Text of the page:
TAC Bookshelf: Of Christians and Liberals and Greeks
Here's what our writers and editors are reading this week.
Matt Purple, managing editor:Earlier this month, I wrote a piece about C.S. Lewis’s That Hideous Strength, which I find to be one of the most compelling dystopias ever written. But I neglected to mention its prequel, Perelandra, the second entry in Lewis’s Space Trilogy and probably the best novel he wrote. As fiction, it’s deeply sublime (not pretty, as his dreaded Green Book might have had it). Set largely on the planet Venus, it finds the trilogy’s hero, the suspiciously Tolkien-esque Dr. Elwin Ransom, trying to save the local Adam and Eve from being corrupted by evil as happened back on Earth.
What stands out most in Perelandra is the world building. Whereas That Hideous Strength is confined largely to faculty rooms and laboratories, Perelandra allows Lewis the full breadth of his imagination, and he unfurls before us an otherworldly Eden. There are shifting islands and massive waves, vivid colors and delicious fruits, friendly dragons and strange frogs, along with the King and Queen, the planet’s first man and woman who live amid all this in harmony. Lewis crafts his world with such care—his descriptions, though extensive, are never boring—that by the time he introduces evil, you find yourself dreading that any of it might be sullied.
Beneath Perelandra’s story is a subtler version of the critique of Francis Bacon that Lewis also makes in That Hideous Strength. To be good is to fill one’s hierarchical place in nature under God; evil arises when one comes to see this as subjugation, when one heeds Bacon and tries to gain knowledge about nature and thus power over it.
What else? I’ve been on a Greek kick lately. In that vein, I recently read the Oresteia, another trilogy, this one of Greek tragedies written in the fifth century BC by the playwright Aeschylus. For those who remember the Odyssey and are curious about this Agamemnon fellow about whom none of the characters can say “hello” without extensively bemoaning, these are the plays for you. They tell the story of Agamemnon’s return from Troy, his murder at the hands of his treacherous wife Clytemnestra and her lover Aegisthus, the revenge of Agamemnon’s son Orestes, Orestes’ trial for murder, and his ultimate acquittal by the goddess Athena as the foundation of Athenian law. The plays aren’t just tragic but often gruesome, covering a sequence of death and revenge that began long before Agamemnon. As the chorus puts it: “The slayer of today shall die tomorrow— / The wage of wrong is woe.”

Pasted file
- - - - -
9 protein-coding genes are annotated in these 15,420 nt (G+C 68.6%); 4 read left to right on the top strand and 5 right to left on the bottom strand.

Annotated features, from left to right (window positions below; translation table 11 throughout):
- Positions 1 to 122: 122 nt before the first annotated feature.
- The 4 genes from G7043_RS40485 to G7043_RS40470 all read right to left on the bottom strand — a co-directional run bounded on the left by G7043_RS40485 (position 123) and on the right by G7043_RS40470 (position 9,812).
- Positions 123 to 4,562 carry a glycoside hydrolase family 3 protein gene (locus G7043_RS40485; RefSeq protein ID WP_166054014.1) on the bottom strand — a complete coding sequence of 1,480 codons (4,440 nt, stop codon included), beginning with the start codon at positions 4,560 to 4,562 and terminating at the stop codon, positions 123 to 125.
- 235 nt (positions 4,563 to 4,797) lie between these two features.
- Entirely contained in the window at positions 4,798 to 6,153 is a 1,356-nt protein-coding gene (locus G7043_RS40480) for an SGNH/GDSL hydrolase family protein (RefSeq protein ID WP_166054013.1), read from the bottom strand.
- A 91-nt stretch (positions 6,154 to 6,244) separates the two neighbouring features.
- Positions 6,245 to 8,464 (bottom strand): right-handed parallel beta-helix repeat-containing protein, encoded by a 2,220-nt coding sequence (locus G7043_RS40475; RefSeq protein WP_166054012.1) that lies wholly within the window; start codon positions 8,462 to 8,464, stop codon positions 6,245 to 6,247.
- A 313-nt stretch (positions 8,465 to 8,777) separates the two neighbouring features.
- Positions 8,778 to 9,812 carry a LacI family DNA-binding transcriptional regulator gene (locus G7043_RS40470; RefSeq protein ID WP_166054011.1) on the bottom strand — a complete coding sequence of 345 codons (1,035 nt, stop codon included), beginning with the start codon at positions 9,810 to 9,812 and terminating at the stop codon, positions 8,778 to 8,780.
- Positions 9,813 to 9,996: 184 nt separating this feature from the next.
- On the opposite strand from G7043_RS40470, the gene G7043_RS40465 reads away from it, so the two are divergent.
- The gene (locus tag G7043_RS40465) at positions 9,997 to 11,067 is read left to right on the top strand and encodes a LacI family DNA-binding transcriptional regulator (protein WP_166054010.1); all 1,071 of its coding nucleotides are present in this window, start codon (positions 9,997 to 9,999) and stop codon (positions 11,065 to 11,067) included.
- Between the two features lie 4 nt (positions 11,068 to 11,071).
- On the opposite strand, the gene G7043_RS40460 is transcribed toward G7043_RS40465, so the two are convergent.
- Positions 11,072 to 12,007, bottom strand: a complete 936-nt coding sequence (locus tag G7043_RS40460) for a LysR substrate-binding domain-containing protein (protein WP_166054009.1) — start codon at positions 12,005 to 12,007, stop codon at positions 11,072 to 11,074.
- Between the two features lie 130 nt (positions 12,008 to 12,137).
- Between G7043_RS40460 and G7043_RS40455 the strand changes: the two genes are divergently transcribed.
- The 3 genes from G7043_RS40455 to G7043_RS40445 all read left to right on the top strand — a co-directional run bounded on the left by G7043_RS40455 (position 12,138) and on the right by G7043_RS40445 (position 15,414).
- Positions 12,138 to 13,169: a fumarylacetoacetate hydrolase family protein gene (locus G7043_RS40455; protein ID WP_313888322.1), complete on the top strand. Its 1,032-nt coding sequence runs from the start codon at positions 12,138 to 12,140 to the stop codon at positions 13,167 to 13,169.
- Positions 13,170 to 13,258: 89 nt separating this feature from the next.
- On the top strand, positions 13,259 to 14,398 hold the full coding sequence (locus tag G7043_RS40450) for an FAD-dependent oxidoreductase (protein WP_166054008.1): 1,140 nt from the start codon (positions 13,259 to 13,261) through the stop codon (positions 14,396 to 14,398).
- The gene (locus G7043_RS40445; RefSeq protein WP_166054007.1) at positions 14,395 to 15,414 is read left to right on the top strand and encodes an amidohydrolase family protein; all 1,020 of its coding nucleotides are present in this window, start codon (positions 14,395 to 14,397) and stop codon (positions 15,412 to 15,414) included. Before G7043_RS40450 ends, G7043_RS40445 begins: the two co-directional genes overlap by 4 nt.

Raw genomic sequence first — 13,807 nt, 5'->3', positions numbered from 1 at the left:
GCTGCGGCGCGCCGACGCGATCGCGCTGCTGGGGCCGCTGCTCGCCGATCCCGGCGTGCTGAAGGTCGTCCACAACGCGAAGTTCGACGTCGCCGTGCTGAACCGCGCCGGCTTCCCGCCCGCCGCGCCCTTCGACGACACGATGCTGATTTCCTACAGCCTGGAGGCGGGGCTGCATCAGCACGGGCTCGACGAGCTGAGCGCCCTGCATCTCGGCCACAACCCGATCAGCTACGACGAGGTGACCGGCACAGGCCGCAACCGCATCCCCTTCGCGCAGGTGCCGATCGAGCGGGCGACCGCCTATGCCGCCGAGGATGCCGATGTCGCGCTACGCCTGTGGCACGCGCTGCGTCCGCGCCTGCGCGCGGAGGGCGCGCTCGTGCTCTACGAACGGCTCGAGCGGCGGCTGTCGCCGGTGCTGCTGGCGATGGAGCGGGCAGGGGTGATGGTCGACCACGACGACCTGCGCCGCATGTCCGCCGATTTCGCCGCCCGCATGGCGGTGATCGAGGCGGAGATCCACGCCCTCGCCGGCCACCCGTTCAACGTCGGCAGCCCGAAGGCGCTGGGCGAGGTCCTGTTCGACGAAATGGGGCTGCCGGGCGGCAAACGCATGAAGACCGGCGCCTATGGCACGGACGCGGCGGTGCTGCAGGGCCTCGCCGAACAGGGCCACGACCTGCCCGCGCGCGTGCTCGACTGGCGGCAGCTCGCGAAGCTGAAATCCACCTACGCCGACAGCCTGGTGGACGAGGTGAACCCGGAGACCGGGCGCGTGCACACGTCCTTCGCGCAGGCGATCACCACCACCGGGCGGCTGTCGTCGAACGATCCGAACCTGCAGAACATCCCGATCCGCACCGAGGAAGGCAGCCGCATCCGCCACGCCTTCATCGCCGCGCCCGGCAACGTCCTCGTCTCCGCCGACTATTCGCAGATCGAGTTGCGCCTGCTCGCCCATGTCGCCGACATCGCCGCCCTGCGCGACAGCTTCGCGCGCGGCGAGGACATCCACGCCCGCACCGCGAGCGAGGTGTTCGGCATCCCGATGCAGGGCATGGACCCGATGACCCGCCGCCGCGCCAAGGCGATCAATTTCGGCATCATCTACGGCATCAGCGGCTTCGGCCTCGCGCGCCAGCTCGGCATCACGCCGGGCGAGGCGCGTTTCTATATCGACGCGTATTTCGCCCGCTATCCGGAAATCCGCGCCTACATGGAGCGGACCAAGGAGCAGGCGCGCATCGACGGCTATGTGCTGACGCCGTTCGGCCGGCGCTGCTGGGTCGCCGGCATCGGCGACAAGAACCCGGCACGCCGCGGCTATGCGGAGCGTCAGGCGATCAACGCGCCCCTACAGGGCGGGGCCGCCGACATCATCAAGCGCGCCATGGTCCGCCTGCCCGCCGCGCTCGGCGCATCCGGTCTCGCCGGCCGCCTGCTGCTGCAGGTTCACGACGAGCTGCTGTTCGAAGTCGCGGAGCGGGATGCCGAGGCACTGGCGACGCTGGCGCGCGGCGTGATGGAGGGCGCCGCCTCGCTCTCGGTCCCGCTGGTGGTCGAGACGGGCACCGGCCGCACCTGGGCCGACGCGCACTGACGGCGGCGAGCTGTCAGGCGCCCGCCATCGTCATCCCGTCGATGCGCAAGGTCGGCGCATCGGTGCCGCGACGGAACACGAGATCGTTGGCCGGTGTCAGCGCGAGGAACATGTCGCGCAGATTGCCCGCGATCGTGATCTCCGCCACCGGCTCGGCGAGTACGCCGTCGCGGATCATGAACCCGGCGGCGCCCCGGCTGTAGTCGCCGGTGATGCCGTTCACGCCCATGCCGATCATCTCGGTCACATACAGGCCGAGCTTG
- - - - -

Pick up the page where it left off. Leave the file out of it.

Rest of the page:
Aeschylus’s The Persians is also worth a read, if only because it so brilliantly demonstrates the suppleness of the Greek mind. It tells the story of Greece’s victory in the Greco-Persian wars, but from the Persian point of view and without devolving into cheap schadenfreude. It’s remarkable how many supposed hallmarks of contemporary storytelling were anticipated by the Greeks 2,500 years ago. We moderns are not as special as we like to think.